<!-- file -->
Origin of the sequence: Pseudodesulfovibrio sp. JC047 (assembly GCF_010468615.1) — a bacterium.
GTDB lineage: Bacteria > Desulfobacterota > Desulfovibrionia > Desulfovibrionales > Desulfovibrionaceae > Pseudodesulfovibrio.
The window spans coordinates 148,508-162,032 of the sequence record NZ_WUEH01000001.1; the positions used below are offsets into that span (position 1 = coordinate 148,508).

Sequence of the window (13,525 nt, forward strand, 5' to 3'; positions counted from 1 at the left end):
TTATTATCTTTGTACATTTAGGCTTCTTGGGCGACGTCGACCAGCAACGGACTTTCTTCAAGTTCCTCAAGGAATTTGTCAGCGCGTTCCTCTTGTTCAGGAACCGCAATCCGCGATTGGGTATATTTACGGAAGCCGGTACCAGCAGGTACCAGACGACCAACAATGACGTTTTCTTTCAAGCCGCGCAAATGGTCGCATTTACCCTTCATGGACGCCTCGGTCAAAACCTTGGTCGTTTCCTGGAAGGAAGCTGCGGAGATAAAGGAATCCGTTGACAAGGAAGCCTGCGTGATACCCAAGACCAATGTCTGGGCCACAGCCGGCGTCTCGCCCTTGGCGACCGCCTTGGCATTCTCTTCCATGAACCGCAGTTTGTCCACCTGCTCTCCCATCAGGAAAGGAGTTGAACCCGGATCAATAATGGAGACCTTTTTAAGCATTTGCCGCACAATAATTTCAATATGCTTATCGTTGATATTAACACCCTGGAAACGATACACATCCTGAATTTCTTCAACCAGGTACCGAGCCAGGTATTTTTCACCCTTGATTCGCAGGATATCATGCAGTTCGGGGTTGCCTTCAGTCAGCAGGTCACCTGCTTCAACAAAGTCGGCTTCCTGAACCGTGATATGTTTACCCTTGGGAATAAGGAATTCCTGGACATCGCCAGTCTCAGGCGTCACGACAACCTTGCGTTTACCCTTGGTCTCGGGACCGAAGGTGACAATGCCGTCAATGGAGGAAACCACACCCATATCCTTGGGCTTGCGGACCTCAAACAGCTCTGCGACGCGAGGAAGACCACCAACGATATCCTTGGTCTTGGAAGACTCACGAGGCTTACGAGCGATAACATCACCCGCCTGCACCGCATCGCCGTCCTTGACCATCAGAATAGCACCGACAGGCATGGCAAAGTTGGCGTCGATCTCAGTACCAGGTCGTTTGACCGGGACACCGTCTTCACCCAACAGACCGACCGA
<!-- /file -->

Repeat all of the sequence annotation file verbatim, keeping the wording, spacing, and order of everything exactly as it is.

Origin of the sequence: Pseudodesulfovibrio sp. JC047 (assembly GCF_010468615.1) — a bacterium.
GTDB lineage: Bacteria > Desulfobacterota > Desulfovibrionia > Desulfovibrionales > Desulfovibrionaceae > Pseudodesulfovibrio.
The window spans coordinates 148,508-162,032 of the sequence record NZ_WUEH01000001.1; the positions used below are offsets into that span (position 1 = coordinate 148,508).

Sequence of the window (13,525 nt, forward strand, 5' to 3'; positions counted from 1 at the left end):
TTATTATCTTTGTACATTTAGGCTTCTTGGGCGACGTCGACCAGCAACGGACTTTCTTCAAGTTCCTCAAGGAATTTGTCAGCGCGTTCCTCTTGTTCAGGAACCGCAATCCGCGATTGGGTATATTTACGGAAGCCGGTACCAGCAGGTACCAGACGACCAACAATGACGTTTTCTTTCAAGCCGCGCAAATGGTCGCATTTACCCTTCATGGACGCCTCGGTCAAAACCTTGGTCGTTTCCTGGAAGGAAGCTGCGGAGATAAAGGAATCCGTTGACAAGGAAGCCTGCGTGATACCCAAGACCAATGTCTGGGCCACAGCCGGCGTCTCGCCCTTGGCGACCGCCTTGGCATTCTCTTCCATGAACCGCAGTTTGTCCACCTGCTCTCCCATCAGGAAAGGAGTTGAACCCGGATCAATAATGGAGACCTTTTTAAGCATTTGCCGCACAATAATTTCAATATGCTTATCGTTGATATTAACACCCTGGAAACGATACACATCCTGAATTTCTTCAACCAGGTACCGAGCCAGGTATTTTTCACCCTTGATTCGCAGGATATCATGCAGTTCGGGGTTGCCTTCAGTCAGCAGGTCACCTGCTTCAACAAAGTCGGCTTCCTGAACCGTGATATGTTTACCCTTGGGAATAAGGAATTCCTGGACATCGCCAGTCTCAGGCGTCACGACAACCTTGCGTTTACCCTTGGTCTCGGGACCGAAGGTGACAATGCCGTCAATGGAGGAAACCACACCCATATCCTTGGGCTTGCGGACCTCAAACAGCTCTGCGACGCGAGGAAGACCACCAACGATATCCTTGGTCTTGGAAGACTCACGAGGCTTACGAGCGATAACATCACCCGCCTGCACCGCATCGCCGTCCTTGACCATCAGAATAGCACCGACAGGCATGGCAAAGTTGGCGTCGATCTCAGTACCAGGTCGTTTGACCGGGACACCGTCTTCACCCAACAGACCGACCGA